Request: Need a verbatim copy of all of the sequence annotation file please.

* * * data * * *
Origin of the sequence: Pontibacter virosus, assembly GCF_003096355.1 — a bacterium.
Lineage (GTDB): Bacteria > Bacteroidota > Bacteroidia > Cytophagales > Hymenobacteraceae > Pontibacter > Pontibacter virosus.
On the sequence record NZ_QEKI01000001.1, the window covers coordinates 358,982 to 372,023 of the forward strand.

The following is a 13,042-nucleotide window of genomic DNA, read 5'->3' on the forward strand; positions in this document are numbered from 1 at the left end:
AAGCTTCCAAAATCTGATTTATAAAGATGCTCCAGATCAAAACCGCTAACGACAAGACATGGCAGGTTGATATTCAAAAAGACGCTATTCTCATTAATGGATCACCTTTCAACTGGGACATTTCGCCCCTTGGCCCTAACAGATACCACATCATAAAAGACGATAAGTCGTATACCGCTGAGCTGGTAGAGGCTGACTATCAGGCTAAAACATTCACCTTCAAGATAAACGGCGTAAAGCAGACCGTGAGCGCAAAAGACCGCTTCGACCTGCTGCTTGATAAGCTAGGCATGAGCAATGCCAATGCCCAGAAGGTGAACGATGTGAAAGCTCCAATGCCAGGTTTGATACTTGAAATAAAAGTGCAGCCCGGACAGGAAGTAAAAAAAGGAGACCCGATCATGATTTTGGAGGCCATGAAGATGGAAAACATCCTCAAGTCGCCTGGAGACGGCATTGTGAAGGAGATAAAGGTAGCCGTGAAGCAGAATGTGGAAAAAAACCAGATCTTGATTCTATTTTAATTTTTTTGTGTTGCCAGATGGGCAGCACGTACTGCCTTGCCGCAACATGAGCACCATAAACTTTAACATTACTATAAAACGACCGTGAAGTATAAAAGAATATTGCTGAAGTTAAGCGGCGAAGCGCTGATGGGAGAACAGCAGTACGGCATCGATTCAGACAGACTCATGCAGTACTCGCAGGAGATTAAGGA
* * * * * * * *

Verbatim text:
Origin of the sequence: Pontibacter virosus, assembly GCF_003096355.1 — a bacterium.
Lineage (GTDB): Bacteria > Bacteroidota > Bacteroidia > Cytophagales > Hymenobacteraceae > Pontibacter > Pontibacter virosus.
On the sequence record NZ_QEKI01000001.1, the window covers coordinates 358,982 to 372,023 of the forward strand.

The following is a 13,042-nucleotide window of genomic DNA, read 5'->3' on the forward strand; positions in this document are numbered from 1 at the left end:
AAGCTTCCAAAATCTGATTTATAAAGATGCTCCAGATCAAAACCGCTAACGACAAGACATGGCAGGTTGATATTCAAAAAGACGCTATTCTCATTAATGGATCACCTTTCAACTGGGACATTTCGCCCCTTGGCCCTAACAGATACCACATCATAAAAGACGATAAGTCGTATACCGCTGAGCTGGTAGAGGCTGACTATCAGGCTAAAACATTCACCTTCAAGATAAACGGCGTAAAGCAGACCGTGAGCGCAAAAGACCGCTTCGACCTGCTGCTTGATAAGCTAGGCATGAGCAATGCCAATGCCCAGAAGGTGAACGATGTGAAAGCTCCAATGCCAGGTTTGATACTTGAAATAAAAGTGCAGCCCGGACAGGAAGTAAAAAAAGGAGACCCGATCATGATTTTGGAGGCCATGAAGATGGAAAACATCCTCAAGTCGCCTGGAGACGGCATTGTGAAGGAGATAAAGGTAGCCGTGAAGCAGAATGTGGAAAAAAACCAGATCTTGATTCTATTTTAATTTTTTTGTGTTGCCAGATGGGCAGCACGTACTGCCTTGCCGCAACATGAGCACCATAAACTTTAACATTACTATAAAACGACCGTGAAGTATAAAAGAATATTGCTGAAGTTAAGCGGCGAAGCGCTGATGGGAGAACAGCAGTACGGCATCGATTCAGACAGACTCATGCAGTACTCGCAGGAGATTAAGGA